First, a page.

Bingham also specifically mentioned the right to keep and bear arms in speeches to his constituents. Halbrook, Id. Page 131.

The court has repeatedly noted the problems in the South in this period. In Duncan v. Louisiana, 391 U.S. 145 (1968), the court in the concurrence noted that Senator Howard, who introduced the Fourteenth Amendment in the Senate, listed one of the reasons to enact the Amendment was the "right to keep and bear arms" among other individual rights.

In Bell v. Maryland, 378 U.S. 226 (1964), this court in concurring footnote 3 stated, "Negroes were not allowed to bear arms or to appear in all public places. . . ." The Fourteenth Amendment was designed to stop such abuse from continuing.

Even scholars originally limiting the individual right under the Second Amendment to the militia clause are forced to admit the new dynamics under the Fourteenth Amendment:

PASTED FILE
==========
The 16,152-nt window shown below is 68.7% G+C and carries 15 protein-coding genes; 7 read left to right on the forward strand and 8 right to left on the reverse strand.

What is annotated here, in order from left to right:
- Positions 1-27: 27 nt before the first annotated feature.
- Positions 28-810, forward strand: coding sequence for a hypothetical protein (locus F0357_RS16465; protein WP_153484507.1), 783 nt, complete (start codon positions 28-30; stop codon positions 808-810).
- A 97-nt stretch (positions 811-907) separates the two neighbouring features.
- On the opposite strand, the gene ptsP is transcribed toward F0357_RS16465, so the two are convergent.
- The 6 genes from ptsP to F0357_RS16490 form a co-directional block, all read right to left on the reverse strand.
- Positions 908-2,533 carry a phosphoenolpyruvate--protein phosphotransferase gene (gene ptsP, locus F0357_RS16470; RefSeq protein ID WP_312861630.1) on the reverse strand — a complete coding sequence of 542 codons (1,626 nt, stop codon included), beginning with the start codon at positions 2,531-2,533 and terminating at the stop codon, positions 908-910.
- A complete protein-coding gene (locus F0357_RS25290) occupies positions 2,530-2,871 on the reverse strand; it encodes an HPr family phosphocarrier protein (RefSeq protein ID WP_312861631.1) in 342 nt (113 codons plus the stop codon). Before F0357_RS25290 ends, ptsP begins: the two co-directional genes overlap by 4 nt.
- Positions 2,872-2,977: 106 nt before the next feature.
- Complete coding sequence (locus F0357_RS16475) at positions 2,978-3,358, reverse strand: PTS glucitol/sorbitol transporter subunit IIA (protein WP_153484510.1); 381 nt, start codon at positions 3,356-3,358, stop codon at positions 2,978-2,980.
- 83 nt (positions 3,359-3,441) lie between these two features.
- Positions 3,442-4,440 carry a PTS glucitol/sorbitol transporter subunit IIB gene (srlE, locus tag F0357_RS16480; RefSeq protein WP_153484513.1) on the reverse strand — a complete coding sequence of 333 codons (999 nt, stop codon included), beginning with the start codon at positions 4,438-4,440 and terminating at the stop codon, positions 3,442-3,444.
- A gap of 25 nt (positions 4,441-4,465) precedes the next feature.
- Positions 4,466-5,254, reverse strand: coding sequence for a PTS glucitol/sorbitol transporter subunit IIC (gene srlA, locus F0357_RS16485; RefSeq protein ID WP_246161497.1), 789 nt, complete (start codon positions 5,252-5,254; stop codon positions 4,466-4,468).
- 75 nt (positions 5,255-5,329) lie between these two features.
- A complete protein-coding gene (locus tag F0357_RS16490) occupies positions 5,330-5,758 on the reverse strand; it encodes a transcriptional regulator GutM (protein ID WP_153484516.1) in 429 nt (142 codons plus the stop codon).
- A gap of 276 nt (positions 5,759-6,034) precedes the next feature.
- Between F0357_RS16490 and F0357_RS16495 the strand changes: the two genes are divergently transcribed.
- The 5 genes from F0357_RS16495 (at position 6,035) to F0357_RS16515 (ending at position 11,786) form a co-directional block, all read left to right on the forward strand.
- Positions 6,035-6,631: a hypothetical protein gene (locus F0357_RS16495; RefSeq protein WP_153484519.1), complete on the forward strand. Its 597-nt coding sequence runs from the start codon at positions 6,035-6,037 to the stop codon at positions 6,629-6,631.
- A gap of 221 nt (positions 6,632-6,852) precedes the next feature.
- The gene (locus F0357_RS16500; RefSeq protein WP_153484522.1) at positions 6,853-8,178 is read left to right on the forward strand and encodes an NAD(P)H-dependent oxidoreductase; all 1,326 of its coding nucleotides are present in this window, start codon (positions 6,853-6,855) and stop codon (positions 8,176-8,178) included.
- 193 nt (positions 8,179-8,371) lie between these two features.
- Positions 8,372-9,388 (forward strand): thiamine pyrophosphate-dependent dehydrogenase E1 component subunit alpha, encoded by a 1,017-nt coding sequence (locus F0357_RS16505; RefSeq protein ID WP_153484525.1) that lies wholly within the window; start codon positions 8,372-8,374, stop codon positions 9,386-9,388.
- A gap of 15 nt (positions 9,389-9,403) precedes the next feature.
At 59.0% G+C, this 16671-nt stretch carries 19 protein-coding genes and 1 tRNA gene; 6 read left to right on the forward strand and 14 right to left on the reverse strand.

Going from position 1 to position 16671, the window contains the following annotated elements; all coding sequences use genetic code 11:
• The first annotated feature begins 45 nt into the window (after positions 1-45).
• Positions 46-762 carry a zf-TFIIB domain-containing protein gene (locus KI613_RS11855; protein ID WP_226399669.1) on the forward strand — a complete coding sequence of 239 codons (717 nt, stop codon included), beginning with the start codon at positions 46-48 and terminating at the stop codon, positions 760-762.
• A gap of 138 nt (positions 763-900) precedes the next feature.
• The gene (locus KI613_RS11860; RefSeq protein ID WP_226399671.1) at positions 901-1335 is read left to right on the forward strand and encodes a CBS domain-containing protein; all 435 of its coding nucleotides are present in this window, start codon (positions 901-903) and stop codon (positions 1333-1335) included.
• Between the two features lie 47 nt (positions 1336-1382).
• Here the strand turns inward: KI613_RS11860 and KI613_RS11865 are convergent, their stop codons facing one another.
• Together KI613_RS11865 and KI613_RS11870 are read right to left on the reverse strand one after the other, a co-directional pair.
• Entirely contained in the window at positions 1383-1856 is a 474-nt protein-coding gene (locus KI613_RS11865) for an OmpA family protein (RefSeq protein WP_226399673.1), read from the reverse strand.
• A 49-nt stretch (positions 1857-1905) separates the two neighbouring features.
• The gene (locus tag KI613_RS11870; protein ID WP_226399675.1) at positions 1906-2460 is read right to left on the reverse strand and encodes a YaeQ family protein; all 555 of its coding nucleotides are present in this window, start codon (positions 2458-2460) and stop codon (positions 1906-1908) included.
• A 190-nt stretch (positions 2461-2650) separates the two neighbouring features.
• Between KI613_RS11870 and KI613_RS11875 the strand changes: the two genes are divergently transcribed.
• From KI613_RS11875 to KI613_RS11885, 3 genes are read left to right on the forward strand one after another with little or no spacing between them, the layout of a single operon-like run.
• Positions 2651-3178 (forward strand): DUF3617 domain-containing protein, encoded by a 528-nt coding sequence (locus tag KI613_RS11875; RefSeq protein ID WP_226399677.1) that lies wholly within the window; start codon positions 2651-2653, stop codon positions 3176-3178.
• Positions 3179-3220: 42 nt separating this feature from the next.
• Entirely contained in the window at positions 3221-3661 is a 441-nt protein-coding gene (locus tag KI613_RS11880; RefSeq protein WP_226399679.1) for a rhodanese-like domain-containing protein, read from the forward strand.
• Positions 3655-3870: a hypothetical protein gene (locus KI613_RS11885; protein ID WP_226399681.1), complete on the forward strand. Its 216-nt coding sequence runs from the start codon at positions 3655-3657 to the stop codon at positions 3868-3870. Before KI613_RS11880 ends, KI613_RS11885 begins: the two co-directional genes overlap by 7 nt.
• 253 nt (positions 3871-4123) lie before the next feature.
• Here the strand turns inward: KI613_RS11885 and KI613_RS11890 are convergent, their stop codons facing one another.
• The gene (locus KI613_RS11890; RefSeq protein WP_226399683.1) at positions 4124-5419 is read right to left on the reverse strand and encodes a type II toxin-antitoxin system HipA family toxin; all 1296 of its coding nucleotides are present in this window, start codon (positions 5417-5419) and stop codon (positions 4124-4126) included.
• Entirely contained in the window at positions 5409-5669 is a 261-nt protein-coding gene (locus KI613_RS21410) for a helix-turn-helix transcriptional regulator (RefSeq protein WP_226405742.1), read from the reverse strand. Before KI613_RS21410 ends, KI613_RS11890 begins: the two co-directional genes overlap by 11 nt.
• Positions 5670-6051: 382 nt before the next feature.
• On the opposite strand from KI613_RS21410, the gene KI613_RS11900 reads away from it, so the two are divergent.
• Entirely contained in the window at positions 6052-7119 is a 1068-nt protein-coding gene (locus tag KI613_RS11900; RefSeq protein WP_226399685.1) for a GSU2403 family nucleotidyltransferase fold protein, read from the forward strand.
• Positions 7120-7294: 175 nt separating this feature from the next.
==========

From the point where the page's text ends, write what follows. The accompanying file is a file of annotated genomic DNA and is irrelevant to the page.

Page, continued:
At the Founding, the right of the people to keep and bear arms stood shoulder to shoulder with the right to vote; arms bearing in militias embodied a paradigmatic political right flanking the other main political rights of voting, office holding, and jury service. Thus "the people" and the "militia" at the heart of the Second Amendment were quintessential voters and jurymen, the same "people" in the Preamble, in Article I, section 2, and in the First, Fourth, Ninth, and Tenth Amendments. But Reconstruction Republicans recast arms bearing as a core civil right, utterly divorced from the militia and other political rights and responsibilities. Arms were needed not as part of political and politicized militia service, but to protect one's individual homestead. Everyone--even nonvoting, nonmilitia-serving women--had a right to a gun for self-protection. Akhil Reed Amar, The Bill of Rights: Creation and Reconstruction, Yale Univ. Press (1998), Page 258-259.